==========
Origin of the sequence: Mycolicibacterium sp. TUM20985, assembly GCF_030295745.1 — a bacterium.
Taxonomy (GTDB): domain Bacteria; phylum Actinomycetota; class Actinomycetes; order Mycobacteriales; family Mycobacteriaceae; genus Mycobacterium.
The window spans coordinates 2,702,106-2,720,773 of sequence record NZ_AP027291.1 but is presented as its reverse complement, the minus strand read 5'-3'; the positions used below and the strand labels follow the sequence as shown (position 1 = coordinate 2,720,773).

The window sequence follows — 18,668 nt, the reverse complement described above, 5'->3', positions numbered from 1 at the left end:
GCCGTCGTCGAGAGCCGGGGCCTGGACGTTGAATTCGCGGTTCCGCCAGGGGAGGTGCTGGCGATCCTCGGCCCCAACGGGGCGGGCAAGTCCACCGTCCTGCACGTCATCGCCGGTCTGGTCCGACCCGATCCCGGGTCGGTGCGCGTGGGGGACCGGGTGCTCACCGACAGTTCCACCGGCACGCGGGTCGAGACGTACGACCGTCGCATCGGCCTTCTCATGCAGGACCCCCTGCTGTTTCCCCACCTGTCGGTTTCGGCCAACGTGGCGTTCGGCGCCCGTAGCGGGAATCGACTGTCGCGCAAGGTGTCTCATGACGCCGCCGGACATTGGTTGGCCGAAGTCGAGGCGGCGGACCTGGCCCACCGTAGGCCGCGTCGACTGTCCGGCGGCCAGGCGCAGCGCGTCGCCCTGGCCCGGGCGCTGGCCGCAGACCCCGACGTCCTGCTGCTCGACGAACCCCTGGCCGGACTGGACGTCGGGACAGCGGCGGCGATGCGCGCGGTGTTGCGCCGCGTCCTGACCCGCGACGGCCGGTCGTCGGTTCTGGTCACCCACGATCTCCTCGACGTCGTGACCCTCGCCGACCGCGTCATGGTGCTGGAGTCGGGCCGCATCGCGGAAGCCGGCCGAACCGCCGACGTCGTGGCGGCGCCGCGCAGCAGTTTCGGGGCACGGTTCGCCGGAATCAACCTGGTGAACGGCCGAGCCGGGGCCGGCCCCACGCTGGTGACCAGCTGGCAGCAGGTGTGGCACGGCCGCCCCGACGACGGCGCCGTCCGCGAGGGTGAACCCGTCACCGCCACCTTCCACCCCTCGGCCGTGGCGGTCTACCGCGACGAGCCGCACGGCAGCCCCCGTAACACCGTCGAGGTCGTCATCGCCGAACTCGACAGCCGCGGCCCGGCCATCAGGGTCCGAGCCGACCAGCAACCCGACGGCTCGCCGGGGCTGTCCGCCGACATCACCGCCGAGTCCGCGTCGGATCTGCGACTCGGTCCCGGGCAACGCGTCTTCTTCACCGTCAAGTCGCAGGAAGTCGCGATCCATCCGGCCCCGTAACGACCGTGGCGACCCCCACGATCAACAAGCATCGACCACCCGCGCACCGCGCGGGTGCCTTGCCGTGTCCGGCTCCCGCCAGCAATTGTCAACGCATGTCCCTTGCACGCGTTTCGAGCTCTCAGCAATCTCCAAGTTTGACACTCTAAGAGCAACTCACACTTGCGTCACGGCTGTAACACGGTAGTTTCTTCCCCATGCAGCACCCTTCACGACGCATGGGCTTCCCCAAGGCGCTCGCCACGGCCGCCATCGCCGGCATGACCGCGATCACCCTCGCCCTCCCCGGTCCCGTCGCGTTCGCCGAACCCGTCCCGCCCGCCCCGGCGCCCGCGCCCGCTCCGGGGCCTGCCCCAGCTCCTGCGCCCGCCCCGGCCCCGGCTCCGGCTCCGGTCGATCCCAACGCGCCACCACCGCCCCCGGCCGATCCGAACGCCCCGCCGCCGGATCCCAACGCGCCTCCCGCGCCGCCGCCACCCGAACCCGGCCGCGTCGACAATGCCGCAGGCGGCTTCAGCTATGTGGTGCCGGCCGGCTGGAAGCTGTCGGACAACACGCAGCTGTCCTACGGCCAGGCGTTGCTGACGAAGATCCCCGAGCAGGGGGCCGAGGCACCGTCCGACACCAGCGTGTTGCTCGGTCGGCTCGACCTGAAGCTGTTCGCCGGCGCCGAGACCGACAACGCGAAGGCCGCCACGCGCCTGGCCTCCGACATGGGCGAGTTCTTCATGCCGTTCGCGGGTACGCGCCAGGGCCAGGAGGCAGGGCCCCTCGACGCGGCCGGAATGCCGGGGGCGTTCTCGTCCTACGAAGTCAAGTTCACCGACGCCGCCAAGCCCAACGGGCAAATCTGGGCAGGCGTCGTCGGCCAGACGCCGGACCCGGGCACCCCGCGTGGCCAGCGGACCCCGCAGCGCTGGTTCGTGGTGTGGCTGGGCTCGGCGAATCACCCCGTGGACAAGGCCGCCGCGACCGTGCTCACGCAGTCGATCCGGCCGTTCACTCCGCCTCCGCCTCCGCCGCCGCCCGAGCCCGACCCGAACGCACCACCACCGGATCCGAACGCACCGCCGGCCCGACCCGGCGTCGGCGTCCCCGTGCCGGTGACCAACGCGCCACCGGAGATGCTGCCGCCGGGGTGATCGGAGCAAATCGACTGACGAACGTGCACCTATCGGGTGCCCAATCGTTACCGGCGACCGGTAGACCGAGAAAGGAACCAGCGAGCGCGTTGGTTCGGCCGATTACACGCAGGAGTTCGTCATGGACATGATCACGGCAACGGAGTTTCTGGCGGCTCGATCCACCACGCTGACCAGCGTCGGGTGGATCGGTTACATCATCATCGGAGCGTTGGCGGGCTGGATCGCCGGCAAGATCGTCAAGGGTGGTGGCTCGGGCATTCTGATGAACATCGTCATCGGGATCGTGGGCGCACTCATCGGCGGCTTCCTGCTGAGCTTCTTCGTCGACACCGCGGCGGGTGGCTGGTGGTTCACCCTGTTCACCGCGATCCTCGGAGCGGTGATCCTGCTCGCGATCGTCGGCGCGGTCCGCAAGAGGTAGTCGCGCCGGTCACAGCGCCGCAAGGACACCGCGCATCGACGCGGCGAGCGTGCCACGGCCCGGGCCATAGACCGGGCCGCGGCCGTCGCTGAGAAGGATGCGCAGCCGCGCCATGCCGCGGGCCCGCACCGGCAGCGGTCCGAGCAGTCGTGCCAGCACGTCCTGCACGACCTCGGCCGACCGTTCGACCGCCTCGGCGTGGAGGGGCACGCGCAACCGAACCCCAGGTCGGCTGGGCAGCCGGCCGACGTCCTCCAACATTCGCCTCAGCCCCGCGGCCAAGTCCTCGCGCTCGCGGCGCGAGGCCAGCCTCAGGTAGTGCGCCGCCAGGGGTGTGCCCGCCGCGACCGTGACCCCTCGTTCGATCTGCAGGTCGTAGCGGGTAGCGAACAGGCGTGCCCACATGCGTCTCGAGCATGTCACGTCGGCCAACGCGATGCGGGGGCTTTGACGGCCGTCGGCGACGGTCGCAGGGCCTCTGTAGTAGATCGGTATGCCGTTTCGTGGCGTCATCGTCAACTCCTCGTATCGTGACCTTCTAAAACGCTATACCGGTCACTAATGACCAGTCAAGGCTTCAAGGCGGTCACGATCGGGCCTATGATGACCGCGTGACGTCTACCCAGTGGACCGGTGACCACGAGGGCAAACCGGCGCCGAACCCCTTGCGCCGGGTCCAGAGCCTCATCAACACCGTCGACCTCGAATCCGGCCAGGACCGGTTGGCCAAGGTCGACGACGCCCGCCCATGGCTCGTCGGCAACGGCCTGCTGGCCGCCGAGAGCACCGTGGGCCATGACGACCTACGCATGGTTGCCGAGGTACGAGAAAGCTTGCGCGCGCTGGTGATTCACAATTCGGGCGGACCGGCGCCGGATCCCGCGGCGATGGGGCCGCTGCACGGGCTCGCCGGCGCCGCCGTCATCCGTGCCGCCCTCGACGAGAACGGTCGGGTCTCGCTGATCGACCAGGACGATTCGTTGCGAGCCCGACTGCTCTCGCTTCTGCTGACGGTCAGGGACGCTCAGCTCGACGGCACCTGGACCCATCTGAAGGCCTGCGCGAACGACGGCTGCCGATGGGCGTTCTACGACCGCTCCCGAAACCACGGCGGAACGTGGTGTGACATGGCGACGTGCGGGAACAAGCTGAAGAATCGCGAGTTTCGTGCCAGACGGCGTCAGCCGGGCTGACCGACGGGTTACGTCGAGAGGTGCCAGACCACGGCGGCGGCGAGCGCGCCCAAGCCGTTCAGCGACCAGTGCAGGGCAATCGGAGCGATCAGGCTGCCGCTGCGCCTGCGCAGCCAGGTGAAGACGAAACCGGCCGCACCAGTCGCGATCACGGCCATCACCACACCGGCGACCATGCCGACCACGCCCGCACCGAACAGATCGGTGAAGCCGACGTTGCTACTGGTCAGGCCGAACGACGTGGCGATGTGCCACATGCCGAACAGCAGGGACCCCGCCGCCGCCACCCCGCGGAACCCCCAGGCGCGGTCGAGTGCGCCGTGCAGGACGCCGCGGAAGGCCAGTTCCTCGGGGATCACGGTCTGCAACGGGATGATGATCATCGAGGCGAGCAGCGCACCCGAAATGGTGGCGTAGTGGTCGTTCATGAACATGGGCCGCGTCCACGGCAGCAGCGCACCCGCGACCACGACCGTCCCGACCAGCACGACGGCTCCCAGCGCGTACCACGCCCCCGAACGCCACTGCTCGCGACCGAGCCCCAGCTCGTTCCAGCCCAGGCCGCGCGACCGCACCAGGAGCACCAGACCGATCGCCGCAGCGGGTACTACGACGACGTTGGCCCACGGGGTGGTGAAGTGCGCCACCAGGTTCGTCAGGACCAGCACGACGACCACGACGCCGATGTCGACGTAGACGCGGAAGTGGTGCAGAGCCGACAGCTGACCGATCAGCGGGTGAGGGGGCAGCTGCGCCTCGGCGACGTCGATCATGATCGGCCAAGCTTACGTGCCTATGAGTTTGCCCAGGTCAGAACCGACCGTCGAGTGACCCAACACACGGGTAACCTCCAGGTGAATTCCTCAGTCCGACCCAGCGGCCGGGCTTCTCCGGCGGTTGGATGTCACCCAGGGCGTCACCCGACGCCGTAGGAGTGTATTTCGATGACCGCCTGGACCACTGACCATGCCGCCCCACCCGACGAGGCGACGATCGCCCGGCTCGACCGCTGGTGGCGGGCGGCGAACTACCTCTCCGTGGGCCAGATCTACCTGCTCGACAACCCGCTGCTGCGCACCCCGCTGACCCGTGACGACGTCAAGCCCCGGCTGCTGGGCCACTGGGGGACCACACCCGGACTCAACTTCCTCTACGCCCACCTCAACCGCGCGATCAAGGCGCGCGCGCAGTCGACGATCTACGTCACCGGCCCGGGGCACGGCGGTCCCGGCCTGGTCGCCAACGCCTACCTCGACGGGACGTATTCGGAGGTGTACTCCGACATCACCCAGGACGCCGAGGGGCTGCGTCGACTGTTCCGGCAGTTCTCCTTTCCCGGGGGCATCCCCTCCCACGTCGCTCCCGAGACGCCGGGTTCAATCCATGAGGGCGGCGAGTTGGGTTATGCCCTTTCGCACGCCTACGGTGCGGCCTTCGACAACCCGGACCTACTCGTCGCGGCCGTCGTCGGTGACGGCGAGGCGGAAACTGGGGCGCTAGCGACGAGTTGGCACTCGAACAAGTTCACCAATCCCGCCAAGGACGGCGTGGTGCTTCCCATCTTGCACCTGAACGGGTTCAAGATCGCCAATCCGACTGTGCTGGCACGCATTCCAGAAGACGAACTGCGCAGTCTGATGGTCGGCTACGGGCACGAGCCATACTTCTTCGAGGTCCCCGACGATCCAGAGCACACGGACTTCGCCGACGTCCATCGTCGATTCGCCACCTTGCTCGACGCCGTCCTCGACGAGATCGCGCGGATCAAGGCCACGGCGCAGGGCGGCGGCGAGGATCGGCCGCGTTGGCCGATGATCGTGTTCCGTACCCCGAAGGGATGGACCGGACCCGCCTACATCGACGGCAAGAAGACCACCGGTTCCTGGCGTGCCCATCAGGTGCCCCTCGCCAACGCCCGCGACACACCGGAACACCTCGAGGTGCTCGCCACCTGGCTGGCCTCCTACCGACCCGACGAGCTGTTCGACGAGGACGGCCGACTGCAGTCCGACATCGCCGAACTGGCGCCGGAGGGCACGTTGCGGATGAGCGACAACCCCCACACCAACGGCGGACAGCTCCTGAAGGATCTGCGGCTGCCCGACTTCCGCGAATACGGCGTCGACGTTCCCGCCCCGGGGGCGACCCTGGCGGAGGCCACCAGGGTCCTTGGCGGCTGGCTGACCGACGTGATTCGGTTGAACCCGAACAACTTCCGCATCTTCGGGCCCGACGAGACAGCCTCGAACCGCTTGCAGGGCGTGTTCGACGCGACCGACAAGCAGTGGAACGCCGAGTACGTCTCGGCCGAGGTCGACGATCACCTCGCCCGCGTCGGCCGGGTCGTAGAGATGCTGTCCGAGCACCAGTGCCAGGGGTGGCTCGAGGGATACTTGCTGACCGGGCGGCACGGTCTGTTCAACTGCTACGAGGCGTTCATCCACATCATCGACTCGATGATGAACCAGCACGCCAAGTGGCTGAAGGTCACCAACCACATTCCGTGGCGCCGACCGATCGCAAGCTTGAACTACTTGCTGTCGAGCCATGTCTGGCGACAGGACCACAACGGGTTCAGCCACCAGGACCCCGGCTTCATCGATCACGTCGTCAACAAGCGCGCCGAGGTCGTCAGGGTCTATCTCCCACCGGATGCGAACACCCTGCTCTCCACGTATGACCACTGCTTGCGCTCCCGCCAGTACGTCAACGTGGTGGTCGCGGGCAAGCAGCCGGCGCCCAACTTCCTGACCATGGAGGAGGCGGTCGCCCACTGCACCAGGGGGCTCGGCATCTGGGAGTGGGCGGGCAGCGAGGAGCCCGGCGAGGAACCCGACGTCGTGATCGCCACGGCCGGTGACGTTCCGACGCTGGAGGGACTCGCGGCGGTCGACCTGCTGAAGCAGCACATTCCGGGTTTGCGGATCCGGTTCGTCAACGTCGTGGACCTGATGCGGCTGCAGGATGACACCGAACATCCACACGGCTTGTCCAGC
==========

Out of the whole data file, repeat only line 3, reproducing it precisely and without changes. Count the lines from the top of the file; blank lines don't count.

The window spans coordinates 2,702,106-2,720,773 of sequence record NZ_AP027291.1 but is presented as its reverse complement, the minus strand read 5'-3'; the positions used below and the strand labels follow the sequence as shown (position 1 = coordinate 2,720,773).